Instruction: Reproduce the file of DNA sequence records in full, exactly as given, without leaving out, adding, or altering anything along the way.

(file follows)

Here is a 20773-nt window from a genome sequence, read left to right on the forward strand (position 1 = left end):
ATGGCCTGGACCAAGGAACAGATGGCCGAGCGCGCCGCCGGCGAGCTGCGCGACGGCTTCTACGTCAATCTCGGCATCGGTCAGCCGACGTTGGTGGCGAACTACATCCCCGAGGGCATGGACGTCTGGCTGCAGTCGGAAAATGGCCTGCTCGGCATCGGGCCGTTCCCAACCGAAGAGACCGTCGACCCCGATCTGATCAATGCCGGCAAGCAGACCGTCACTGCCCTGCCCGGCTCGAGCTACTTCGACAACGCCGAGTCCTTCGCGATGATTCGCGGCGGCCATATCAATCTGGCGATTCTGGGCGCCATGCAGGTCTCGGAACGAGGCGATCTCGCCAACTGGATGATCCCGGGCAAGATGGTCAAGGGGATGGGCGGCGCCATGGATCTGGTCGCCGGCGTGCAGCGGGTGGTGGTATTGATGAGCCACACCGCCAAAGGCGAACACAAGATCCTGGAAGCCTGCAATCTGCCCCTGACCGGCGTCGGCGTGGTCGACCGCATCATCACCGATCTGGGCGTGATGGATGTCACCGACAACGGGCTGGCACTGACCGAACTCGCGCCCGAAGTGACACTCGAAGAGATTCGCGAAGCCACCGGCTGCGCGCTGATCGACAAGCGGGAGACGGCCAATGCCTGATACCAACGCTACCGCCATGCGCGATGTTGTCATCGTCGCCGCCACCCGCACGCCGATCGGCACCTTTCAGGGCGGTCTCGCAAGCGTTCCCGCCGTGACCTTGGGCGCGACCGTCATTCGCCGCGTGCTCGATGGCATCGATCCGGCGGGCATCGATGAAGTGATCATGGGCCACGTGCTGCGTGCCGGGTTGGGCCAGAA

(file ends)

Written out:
Here is a 20773-nt window from a genome sequence, read left to right on the forward strand (position 1 = left end):
ATGGCCTGGACCAAGGAACAGATGGCCGAGCGCGCCGCCGGCGAGCTGCGCGACGGCTTCTACGTCAATCTCGGCATCGGTCAGCCGACGTTGGTGGCGAACTACATCCCCGAGGGCATGGACGTCTGGCTGCAGTCGGAAAATGGCCTGCTCGGCATCGGGCCGTTCCCAACCGAAGAGACCGTCGACCCCGATCTGATCAATGCCGGCAAGCAGACCGTCACTGCCCTGCCCGGCTCGAGCTACTTCGACAACGCCGAGTCCTTCGCGATGATTCGCGGCGGCCATATCAATCTGGCGATTCTGGGCGCCATGCAGGTCTCGGAACGAGGCGATCTCGCCAACTGGATGATCCCGGGCAAGATGGTCAAGGGGATGGGCGGCGCCATGGATCTGGTCGCCGGCGTGCAGCGGGTGGTGGTATTGATGAGCCACACCGCCAAAGGCGAACACAAGATCCTGGAAGCCTGCAATCTGCCCCTGACCGGCGTCGGCGTGGTCGACCGCATCATCACCGATCTGGGCGTGATGGATGTCACCGACAACGGGCTGGCACTGACCGAACTCGCGCCCGAAGTGACACTCGAAGAGATTCGCGAAGCCACCGGCTGCGCGCTGATCGACAAGCGGGAGACGGCCAATGCCTGATACCAACGCTACCGCCATGCGCGATGTTGTCATCGTCGCCGCCACCCGCACGCCGATCGGCACCTTTCAGGGCGGTCTCGCAAGCGTTCCCGCCGTGACCTTGGGCGCGACCGTCATTCGCCGCGTGCTCGATGGCATCGATCCGGCGGGCATCGATGAAGTGATCATGGGCCACGTGCTGCGTGCCGGGTTGGGCCAGAA